Traditional Eastern European Jewish baking, along with the culture in which it evolved, is rapidly disappearing. Younger generations of American Jews are becoming increasingly assimilated into mainstream society. Small, family-run Jewish bakeries that once lay at the heart of their communities have fallen victim to the demise of the old-school bakers, shifting demographics and the economic firepower of diversified corporate food processors.
More than a collection of recipes, Inside the Jewish Bakery chronicles the history and traditions—as well as the distinctive baked goods—of Ashkenazic Jewry in Eastern Europe and America. Drawing on sources as diverse as the Talmud, Sholom Aleichem and the yizkor books that memorialize communities destroyed in the Holocaust, the authors have crafted an engaging “edible history” that endows their recipes with a powerful sense of time and place.
Here, home bakers of all skill levels will learn to recreate the authentically Jewish breads, pastries, cookies and cakes that once filled the shelves of neighborhood bakeries. The recipes themselves are based on the professional formulas used by America’s Jewish bakers during their Golden Age, adapted and tested for home kitchens.
In the chapter on rye bread, the authors present a range of recipes that span its history, from the dense black ryes of Eastern Europe and the traditional corn and deli ryes to today’s lighter, less intensely flavored breads. They show us the many faces of challah as it evolved through the centuries and recount the roots and Americanization of bagels and bialys—as well as recipes for a host of all-but-forgotten favorites like onion rolls, pletsl and salt sticks. And they evoke life in the traditional bakeries of decades past.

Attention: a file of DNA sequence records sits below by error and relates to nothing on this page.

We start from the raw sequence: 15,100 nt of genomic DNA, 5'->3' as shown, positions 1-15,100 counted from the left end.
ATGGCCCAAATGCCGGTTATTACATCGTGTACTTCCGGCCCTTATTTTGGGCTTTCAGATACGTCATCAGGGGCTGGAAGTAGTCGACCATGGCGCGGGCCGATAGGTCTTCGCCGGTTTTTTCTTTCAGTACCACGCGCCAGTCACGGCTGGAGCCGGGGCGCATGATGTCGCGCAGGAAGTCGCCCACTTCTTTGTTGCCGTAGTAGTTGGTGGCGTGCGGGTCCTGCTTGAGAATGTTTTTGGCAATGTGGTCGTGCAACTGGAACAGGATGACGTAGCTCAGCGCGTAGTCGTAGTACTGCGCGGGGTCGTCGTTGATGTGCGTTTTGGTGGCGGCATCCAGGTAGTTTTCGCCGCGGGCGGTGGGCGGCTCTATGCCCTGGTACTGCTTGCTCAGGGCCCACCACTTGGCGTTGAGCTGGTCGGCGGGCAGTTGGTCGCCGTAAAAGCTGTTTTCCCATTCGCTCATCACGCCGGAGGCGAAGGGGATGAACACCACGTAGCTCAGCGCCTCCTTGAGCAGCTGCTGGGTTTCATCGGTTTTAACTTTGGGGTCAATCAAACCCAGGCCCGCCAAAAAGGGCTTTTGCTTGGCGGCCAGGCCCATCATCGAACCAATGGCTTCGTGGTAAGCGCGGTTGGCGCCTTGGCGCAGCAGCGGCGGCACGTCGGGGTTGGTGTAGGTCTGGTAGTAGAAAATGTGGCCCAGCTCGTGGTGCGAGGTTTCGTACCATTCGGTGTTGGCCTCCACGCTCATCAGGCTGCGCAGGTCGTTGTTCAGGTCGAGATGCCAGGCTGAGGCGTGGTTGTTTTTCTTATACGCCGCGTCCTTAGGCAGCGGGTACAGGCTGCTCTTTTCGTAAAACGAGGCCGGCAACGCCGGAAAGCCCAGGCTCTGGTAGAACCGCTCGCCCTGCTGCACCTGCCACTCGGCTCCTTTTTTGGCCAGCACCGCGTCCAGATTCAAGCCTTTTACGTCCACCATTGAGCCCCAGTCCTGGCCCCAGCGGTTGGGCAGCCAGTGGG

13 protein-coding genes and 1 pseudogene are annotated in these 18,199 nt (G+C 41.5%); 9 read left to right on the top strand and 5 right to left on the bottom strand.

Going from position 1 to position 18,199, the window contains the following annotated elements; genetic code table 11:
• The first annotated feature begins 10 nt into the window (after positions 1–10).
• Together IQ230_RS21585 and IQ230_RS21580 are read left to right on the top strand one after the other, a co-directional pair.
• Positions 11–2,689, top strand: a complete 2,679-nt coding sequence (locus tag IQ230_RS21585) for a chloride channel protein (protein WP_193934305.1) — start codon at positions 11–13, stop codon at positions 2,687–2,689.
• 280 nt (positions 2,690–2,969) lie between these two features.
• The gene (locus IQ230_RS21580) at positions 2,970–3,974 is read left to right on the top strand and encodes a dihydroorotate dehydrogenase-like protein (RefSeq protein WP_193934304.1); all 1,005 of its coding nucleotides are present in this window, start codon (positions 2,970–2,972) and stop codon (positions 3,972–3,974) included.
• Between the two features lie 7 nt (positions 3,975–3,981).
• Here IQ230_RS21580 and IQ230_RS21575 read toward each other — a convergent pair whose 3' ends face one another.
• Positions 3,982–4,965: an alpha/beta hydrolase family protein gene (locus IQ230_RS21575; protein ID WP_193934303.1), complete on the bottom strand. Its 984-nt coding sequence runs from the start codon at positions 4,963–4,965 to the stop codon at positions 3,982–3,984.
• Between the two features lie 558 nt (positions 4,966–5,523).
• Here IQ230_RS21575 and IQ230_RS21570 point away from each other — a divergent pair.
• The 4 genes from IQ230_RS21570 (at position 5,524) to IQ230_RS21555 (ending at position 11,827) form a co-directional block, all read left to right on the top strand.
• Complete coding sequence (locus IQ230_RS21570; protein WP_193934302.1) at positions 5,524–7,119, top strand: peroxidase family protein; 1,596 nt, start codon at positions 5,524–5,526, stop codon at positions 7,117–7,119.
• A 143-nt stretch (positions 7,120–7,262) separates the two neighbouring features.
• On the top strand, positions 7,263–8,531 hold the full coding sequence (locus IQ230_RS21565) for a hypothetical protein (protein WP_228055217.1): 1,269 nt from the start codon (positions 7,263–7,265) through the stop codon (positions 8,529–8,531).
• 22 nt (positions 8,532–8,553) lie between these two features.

In the chapters on pastries, cakes and cookies, you’ll find recipes for sweet treats that have all but disappeared from America’s baking repertoire—noshes like Russian coffee cake, honey cake made with rye flour, mandelbroyt, marbled wonder cake and black and white cookies that made Sunday mornings and festive occasions so memorable. A special chapter on Passover baking provides recipes for a host of leaven-free desserts to grace the Seder table.
Inside the Jewish Bakery takes you inside a fast-disappearing tradition. It is a book that is timeless in its appeal and is required reading for anyone interested in Ashkenazic Jewish history, culture and baking.
About the Authors
Stanley Ginsberg, a native of Brooklyn, grew up in a close-knit neighborhood where generations lived side by side. He learned to cook and bake from his grandmother, who lived just upstairs in the same apartment building, and has continued cooking and baking ever since. He and his wife, Sylvia, currently live in Southern California.
Norman Berg, a Bronx native, graduated from the baking program at New York City’s Food and Maritime Trades High School and spent the next twenty-five years as a professional baker and general manager at several bakeries that became Bronx institutions, including Weber’s, Enrico’s, Yonkers Pastry and Greystone Bakery.